Thursday, January 20, 2011

Not Offended by Ricky Gervais

By the end of The Golden Globes Sunday night, you had a good sense of the animosity being directed at Ricky Gervais for his barbs and witty commentary that made fun of nearly all the stars there. Celebrities were attempting to make sly comebacks to Gervais’ one-liners, but they were failing miserably. A couple examples: 1) Gervais mocked Philip Berk, President of the Hollywood Foreign Press Association, by saying, “I just had to help him off the toilet and pop his teeth in.” Berk came out and fired back, “Next time you want me to help you qualify your movie, go to another guy.” 2) Before introducing Tom Hanks and Tim Allen, Gervais ran down a lengthy list of award-winning movies Hanks has starred in and then continued, “the other presenter is Tim Allen.” Hanks and Allen fired back.

Hanks: We can recall back when Ricky Gervais was a slightly chubby but very kind comedian.

Allen: Neither of which he is now.

The celebs’ comebacks weren’t funny, it’s the fact that they were seriously offended which made it funny. Why was Allen offended? Next to Hanks, Allen may as well do commercials. The celebs didn’t get the irony in attempting to send a barb back. News flash: you are paid actors, not paid comedians and Ricky Gervais is a paid comedian. What do you expect? For him to be kind? These shows need a comedian to make the night entertaining, to lighten the mood, to mock the one of many shows Hollywood puts on for themselves to celebrate their achievements and greatness.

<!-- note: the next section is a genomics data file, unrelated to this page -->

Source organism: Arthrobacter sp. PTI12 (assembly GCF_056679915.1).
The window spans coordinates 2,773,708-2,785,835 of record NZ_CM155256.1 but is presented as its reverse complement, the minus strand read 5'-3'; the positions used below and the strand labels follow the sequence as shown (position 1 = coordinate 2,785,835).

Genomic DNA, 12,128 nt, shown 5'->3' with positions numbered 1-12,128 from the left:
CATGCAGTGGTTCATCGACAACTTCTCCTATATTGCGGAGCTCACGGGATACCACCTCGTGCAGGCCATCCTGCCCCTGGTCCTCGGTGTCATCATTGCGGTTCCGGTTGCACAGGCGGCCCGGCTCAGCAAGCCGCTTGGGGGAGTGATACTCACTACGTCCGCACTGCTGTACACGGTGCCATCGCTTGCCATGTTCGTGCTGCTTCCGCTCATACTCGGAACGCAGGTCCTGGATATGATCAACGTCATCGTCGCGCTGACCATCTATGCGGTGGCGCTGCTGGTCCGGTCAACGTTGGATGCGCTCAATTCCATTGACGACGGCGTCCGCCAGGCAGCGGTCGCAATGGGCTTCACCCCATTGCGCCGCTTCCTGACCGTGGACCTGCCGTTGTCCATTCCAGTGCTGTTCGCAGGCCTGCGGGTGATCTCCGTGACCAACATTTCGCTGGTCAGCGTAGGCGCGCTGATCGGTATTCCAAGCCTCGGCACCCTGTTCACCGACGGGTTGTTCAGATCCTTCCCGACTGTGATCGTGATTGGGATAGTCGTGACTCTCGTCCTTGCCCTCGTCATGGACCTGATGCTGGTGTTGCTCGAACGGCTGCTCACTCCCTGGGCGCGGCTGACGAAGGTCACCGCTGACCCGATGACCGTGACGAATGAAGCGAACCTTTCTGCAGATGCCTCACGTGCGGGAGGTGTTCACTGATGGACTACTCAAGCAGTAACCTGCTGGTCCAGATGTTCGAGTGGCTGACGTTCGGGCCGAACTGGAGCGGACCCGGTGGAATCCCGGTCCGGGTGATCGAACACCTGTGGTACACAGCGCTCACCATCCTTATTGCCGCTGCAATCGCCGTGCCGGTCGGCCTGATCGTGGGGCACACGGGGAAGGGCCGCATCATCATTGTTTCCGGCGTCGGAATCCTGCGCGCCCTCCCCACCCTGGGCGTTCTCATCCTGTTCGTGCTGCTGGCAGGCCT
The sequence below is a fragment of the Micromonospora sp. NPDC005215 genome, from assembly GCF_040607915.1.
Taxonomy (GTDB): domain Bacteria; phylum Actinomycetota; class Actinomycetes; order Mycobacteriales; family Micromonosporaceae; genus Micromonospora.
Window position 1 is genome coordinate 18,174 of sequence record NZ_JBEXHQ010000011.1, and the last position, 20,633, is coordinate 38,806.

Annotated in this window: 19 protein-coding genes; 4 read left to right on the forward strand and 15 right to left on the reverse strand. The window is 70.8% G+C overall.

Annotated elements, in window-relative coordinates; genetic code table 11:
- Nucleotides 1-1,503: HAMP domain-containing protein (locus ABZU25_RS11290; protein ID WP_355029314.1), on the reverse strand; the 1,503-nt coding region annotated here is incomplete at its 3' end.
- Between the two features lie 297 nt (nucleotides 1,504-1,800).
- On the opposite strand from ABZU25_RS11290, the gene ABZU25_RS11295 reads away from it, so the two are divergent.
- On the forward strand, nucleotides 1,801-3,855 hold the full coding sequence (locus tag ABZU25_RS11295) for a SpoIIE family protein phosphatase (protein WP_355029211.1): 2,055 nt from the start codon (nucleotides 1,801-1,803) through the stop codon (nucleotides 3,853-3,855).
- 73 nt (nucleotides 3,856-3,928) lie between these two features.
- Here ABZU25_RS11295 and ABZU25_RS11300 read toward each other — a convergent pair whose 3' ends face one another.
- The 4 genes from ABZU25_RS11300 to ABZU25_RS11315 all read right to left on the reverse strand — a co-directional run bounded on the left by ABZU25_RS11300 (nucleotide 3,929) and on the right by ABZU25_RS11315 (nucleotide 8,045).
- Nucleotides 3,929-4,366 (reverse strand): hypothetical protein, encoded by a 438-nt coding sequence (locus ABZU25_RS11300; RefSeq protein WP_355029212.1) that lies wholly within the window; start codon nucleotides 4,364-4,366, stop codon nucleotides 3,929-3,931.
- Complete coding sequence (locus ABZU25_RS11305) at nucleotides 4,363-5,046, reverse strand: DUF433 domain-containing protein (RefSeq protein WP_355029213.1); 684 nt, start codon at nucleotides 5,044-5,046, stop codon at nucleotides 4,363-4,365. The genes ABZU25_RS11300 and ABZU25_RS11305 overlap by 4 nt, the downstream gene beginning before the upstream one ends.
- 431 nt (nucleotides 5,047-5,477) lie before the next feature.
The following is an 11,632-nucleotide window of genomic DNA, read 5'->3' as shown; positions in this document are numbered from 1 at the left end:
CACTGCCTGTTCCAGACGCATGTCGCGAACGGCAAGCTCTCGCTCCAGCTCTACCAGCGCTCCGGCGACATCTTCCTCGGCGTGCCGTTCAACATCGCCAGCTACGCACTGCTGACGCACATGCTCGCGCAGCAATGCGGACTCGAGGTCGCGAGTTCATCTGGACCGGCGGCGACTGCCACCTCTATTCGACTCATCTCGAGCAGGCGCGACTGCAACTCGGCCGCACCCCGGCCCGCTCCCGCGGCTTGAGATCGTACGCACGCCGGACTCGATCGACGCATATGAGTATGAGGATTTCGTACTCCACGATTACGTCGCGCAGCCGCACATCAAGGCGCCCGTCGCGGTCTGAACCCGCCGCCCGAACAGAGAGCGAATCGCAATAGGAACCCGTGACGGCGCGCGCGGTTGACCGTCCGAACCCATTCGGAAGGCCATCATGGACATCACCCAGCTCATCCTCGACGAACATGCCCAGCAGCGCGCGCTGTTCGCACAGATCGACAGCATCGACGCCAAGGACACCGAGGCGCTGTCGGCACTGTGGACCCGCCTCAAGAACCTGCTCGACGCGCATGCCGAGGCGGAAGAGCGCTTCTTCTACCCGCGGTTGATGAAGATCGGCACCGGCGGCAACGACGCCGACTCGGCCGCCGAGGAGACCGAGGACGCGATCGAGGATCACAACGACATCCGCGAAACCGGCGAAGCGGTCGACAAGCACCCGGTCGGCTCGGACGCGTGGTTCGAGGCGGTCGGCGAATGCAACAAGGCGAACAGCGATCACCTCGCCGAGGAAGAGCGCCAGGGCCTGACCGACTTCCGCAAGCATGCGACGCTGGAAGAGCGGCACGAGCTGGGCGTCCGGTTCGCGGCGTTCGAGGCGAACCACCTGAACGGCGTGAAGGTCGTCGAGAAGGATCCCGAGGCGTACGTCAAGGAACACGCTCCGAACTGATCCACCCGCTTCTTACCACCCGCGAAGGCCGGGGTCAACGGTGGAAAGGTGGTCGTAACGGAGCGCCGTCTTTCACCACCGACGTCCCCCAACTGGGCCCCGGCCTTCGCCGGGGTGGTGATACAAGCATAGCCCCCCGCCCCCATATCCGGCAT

This just in: Celebs, you aren’t funny. Gervais is. You’re easy to make fun of, especially when you make crappy movies. Get over it.

Thursday, January 13, 2011

Movies: The Social Network

Last week I was listening to an old broadcast of Fresh Air (by old I mean three weeks old). David Edelstein, NPR's regular film critic, was listing his twelve best movies of 2010. I hadn't heard of 75% of them and if you aren't a film critic, then you probably hadn't heard of some of them either. Edelstein finished his list and he was asked why The Social Network did not make it because the film is the favorite in a lot of critic's circles. I listened to his response, which served more as a reminder that I needed to see the movie before awards season so I could access its worth compared to other frontrunners this year like True Grit, The Fighter, and The King's Speech. So I did. And not having seen The Fighter yet, I couldn't compare it with the SN, but I enjoyed True Grit and The King's Speech quite a bit more than the SN.